This is the story of a daughter of Hannah, a tongue-tied daughter who remained silent when Eli spoke. This is my story.
He sits at his computer with the study door closed, working on a research report. Although it is 10pm, he is still wearing slacks from his day at the university; when he got home he had only taken time to remove his tie and unbutton the top button of his shirt. He cracks his neck to try to relieve the pain from three uninterrupted hours of statistical analysis and manuscript typing.
The culmination of four years of work, this manuscript is important: it will document how Medicaid cutbacks hurt the most vulnerable in our society. He hopes it will make a difference.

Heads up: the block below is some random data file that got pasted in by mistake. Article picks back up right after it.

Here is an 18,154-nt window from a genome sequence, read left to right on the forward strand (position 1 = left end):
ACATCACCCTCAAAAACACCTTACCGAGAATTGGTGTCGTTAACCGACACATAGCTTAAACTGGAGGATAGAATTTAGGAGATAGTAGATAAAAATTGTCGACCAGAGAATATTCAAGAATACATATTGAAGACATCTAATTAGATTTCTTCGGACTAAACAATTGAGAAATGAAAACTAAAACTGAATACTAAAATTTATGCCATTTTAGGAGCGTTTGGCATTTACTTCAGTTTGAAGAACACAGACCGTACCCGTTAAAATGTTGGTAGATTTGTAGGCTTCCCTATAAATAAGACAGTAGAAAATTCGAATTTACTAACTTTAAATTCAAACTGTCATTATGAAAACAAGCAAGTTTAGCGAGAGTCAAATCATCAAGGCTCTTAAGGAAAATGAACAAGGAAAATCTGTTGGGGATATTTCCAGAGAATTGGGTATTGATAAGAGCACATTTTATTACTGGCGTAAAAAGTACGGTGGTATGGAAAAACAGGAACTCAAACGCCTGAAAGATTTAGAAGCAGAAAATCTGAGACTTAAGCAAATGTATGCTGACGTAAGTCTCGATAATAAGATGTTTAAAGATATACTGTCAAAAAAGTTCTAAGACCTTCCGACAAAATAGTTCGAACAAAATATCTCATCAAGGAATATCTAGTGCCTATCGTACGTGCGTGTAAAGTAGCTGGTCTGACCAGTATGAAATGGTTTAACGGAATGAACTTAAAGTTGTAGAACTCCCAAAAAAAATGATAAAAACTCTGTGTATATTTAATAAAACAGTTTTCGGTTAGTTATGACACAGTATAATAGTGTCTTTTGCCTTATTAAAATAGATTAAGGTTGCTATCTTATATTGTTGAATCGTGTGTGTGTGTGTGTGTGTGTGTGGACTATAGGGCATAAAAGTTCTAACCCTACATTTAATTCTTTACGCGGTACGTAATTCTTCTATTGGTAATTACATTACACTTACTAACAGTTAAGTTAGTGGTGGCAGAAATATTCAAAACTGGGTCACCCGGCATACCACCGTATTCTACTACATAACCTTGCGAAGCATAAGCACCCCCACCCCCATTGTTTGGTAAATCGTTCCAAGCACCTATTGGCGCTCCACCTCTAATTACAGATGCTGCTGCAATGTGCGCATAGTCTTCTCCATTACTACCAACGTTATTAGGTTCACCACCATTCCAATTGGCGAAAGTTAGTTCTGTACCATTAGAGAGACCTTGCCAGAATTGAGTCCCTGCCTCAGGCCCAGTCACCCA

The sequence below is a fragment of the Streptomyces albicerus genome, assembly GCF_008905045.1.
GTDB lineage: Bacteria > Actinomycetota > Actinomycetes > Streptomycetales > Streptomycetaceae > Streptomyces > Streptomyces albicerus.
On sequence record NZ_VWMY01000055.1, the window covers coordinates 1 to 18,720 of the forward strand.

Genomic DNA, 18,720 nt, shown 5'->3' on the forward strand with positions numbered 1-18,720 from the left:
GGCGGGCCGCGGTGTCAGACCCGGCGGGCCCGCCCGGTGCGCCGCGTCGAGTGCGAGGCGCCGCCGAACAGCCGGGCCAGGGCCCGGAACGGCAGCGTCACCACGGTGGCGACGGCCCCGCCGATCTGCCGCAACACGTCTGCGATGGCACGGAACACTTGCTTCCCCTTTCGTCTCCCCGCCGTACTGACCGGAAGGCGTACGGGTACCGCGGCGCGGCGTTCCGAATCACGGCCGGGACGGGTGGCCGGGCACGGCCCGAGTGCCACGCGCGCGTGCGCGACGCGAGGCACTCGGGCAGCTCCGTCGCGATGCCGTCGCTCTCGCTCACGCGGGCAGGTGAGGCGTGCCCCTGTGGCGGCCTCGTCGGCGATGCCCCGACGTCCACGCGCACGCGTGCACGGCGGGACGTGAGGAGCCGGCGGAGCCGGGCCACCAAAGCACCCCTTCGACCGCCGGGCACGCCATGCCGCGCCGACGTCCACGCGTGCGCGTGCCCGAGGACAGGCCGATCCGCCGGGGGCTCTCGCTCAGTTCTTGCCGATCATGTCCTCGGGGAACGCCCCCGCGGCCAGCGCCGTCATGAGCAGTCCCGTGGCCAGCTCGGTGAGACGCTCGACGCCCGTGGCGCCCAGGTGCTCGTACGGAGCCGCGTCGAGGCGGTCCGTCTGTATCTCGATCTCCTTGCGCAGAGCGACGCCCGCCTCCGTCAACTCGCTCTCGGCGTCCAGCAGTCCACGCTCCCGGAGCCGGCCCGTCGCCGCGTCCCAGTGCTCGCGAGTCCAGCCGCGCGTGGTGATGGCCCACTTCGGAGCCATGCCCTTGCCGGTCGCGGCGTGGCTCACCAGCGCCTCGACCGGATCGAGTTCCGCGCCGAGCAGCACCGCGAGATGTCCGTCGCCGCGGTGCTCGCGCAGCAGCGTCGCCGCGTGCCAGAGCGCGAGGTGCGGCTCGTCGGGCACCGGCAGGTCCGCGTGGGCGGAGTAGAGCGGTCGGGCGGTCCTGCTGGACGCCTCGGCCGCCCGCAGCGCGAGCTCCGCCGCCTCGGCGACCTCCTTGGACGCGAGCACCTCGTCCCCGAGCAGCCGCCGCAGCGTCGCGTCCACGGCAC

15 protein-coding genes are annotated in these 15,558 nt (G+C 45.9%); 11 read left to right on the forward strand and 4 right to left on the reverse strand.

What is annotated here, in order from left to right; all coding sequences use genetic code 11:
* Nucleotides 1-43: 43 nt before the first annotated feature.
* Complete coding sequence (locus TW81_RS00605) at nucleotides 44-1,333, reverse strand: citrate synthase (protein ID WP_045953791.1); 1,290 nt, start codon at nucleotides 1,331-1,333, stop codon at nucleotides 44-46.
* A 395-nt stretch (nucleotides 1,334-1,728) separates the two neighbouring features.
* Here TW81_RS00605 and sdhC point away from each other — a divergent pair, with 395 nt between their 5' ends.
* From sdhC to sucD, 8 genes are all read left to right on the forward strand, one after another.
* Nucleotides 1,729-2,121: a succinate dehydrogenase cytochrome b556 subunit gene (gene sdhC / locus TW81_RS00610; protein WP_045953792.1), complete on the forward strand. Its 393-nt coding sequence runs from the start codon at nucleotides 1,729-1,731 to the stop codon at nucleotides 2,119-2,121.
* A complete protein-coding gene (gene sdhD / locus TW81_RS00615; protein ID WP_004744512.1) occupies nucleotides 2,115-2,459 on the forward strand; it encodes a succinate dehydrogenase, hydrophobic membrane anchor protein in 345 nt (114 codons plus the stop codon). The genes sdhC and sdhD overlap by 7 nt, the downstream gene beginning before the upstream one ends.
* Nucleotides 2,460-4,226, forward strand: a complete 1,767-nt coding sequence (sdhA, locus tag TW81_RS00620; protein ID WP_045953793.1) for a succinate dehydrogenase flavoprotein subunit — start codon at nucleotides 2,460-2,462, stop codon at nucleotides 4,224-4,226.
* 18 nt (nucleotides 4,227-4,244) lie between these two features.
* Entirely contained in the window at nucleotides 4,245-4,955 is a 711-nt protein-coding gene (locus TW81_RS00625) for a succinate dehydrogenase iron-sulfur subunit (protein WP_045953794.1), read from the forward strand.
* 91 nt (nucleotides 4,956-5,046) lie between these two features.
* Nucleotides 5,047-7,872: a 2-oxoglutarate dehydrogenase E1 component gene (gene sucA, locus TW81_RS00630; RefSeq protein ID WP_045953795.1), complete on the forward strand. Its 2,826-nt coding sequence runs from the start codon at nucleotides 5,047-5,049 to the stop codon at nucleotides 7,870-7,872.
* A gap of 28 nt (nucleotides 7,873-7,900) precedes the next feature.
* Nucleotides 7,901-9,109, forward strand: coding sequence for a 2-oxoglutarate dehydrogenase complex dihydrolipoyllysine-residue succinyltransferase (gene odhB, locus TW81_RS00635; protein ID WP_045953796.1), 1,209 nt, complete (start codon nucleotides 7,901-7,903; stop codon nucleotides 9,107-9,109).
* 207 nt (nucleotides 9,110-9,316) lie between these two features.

He tries to shut out the noise of his wife’s telephone conversation down the hall. Esther is also an academic physician. Hearing her chattering heightens his chronic annoyance with her; in an academic world where publications and grants are the measures of success, it seems that all she does is talk and email. And he doesn’t see how her long phone conversations will impact the health of the public she wants to serve.
When he finally comes to bed after midnight, she is already asleep. He places a pillow as a barrier between them. As he tries to sleep, he grinds his teeth thinking about her time-wasting.
This is my story, the story of a son of Eli.